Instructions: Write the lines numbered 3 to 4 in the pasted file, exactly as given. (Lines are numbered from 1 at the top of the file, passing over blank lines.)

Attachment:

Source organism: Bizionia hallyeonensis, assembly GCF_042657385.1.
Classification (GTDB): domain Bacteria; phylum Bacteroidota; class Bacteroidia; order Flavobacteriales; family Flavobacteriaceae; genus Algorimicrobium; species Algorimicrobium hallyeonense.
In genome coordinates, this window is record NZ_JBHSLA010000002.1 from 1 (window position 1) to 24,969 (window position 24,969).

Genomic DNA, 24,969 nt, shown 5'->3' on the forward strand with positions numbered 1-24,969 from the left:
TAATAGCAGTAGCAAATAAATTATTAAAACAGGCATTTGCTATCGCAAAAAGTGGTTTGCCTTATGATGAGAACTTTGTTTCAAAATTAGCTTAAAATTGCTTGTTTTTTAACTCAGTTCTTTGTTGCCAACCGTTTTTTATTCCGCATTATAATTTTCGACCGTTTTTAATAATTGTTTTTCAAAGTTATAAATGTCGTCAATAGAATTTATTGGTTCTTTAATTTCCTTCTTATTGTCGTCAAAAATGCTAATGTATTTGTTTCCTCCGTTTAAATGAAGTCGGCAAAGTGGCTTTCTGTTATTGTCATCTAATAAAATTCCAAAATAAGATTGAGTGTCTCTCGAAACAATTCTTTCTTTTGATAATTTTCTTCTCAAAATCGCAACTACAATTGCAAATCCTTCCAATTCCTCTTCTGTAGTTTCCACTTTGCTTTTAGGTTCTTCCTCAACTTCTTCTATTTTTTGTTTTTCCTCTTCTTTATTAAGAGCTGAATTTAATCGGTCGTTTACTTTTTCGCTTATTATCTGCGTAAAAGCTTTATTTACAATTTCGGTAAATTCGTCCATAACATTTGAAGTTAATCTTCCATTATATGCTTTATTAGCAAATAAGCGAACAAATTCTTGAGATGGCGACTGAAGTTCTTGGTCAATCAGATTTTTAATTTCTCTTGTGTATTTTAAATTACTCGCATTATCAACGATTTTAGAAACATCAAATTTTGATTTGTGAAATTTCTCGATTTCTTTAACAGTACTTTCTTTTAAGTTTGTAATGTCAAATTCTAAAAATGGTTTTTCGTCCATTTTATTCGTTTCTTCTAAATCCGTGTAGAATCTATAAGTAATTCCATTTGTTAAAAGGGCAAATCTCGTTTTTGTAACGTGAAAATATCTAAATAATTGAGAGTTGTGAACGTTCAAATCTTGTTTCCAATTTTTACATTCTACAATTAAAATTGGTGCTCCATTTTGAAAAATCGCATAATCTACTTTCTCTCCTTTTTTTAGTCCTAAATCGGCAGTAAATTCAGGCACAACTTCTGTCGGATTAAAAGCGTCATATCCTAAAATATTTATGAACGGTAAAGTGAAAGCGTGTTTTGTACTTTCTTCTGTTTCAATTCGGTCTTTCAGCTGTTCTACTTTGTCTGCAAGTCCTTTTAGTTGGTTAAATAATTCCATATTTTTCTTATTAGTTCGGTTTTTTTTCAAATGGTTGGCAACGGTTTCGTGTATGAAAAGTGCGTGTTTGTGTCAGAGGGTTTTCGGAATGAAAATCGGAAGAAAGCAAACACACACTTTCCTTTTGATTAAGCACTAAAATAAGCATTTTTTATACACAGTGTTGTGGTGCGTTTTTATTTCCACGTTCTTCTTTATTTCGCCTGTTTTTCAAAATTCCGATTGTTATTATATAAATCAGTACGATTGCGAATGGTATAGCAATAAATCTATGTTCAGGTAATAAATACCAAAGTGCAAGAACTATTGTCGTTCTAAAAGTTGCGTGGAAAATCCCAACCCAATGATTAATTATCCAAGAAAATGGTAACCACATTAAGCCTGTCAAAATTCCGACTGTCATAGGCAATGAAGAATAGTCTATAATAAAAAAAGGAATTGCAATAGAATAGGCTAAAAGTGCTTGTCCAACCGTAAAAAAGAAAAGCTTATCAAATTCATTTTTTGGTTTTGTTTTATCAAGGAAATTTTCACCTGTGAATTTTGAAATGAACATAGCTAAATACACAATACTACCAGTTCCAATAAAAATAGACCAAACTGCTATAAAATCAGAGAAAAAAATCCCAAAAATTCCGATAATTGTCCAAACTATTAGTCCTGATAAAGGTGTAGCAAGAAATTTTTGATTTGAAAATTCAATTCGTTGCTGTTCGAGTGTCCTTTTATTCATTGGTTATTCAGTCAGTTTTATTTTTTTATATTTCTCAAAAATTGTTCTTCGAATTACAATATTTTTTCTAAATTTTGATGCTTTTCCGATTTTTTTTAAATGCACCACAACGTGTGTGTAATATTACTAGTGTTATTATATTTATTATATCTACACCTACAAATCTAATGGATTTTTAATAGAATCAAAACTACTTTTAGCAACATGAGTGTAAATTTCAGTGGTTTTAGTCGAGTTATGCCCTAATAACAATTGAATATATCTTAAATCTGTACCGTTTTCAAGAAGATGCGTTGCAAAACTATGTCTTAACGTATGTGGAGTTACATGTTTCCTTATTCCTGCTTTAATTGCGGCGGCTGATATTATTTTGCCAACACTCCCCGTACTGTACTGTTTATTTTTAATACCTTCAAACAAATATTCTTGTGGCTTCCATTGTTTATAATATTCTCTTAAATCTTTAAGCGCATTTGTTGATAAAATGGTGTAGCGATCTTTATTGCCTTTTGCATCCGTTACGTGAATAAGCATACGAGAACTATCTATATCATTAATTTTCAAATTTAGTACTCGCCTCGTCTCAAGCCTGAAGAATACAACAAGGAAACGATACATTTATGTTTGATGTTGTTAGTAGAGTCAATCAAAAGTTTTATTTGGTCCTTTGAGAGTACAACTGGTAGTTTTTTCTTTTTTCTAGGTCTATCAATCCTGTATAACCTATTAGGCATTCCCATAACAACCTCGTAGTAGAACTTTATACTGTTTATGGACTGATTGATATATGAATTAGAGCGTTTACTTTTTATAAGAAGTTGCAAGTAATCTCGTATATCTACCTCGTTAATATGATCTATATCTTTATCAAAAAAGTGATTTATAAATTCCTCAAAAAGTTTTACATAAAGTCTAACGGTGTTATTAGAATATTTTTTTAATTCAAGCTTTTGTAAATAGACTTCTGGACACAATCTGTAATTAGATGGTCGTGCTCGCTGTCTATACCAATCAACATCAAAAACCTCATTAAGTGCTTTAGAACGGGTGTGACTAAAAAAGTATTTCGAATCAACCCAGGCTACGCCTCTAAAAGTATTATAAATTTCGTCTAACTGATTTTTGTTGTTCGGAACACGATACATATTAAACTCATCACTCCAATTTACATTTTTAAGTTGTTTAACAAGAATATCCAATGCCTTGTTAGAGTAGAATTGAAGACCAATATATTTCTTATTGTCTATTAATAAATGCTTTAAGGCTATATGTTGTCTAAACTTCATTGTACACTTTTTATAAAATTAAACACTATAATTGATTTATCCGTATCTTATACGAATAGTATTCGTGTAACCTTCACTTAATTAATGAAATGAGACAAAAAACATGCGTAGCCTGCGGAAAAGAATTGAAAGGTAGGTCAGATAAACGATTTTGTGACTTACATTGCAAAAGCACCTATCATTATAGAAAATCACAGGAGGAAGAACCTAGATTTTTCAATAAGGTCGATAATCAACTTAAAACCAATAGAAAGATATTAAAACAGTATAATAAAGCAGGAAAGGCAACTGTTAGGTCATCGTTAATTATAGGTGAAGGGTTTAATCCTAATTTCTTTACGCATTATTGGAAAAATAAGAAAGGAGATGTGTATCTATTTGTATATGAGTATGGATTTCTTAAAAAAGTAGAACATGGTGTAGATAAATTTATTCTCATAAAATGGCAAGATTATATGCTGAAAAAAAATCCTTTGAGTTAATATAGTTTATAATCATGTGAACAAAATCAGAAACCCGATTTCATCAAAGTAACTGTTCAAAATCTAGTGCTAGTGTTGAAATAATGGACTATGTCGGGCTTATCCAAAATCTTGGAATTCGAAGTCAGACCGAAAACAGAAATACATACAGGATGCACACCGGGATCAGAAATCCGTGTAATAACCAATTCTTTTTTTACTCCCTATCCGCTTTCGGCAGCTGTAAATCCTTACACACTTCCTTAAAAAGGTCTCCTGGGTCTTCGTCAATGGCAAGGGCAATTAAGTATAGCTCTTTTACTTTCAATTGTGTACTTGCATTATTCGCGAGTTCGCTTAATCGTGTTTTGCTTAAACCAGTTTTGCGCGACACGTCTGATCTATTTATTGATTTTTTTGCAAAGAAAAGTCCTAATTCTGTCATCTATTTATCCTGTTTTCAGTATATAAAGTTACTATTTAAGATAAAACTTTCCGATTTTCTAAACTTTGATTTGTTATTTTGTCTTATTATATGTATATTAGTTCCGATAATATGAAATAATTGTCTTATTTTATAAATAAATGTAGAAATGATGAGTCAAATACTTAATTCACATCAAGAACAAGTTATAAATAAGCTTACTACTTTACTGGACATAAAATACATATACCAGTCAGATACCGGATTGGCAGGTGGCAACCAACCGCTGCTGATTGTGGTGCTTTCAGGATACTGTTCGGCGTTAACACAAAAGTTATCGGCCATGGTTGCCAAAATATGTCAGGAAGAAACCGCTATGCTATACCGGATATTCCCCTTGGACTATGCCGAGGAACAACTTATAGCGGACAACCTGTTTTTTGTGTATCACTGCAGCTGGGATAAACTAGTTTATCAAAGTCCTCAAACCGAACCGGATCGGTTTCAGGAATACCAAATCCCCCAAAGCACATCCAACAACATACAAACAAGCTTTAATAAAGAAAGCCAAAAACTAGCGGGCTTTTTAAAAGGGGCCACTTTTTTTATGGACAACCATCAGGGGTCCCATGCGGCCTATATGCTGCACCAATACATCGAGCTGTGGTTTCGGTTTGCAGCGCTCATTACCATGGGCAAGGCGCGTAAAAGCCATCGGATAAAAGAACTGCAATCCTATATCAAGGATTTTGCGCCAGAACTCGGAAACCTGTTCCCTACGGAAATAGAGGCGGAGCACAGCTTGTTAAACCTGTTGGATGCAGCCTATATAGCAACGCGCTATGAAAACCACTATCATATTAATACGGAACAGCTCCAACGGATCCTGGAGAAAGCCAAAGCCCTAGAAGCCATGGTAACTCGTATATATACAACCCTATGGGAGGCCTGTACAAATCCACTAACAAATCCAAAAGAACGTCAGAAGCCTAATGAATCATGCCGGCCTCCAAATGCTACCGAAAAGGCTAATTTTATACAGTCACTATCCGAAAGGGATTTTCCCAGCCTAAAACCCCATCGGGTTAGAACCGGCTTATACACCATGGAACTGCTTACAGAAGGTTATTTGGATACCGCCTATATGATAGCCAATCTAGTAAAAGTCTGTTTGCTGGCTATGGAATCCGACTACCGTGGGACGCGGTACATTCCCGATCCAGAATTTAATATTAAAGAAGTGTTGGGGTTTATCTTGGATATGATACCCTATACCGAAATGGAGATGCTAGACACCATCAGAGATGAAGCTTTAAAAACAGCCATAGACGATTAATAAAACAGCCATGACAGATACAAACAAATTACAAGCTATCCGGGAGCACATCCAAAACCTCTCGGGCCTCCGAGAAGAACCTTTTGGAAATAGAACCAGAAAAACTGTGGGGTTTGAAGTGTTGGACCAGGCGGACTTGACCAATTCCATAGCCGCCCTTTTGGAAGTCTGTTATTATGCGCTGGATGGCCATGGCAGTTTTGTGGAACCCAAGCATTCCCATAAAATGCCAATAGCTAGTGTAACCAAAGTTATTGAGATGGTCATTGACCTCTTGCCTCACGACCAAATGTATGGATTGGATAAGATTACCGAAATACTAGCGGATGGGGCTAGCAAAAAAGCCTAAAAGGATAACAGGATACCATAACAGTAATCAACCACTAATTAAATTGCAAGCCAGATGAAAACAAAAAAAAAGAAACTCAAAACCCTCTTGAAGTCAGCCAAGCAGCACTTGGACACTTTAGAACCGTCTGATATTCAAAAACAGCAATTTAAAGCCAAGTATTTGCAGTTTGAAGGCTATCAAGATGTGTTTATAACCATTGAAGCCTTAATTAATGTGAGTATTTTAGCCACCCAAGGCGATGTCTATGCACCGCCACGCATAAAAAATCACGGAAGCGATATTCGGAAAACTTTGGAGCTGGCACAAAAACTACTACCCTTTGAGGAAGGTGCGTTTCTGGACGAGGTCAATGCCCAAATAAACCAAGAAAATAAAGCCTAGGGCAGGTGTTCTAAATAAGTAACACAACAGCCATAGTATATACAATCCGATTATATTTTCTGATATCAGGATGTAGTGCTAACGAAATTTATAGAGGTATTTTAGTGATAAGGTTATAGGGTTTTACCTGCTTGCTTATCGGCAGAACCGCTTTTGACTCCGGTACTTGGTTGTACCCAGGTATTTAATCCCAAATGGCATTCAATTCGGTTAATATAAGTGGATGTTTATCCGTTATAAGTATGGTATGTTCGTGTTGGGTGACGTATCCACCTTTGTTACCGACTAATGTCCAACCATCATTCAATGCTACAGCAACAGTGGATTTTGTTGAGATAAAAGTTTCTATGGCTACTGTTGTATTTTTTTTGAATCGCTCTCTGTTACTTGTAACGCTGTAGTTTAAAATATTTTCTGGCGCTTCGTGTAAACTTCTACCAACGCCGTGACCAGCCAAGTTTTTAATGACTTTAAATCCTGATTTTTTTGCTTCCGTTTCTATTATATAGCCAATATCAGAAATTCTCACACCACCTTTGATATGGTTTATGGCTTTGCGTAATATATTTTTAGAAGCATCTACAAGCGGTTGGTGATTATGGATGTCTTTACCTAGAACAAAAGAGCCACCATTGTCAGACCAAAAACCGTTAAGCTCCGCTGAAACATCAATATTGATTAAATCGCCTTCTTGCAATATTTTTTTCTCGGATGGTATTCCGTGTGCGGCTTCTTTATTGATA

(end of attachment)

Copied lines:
In genome coordinates, this window is record NZ_JBHSLA010000002.1 from 1 (window position 1) to 24,969 (window position 24,969).

Genomic DNA, 24,969 nt, shown 5'->3' on the forward strand with positions numbered 1-24,969 from the left: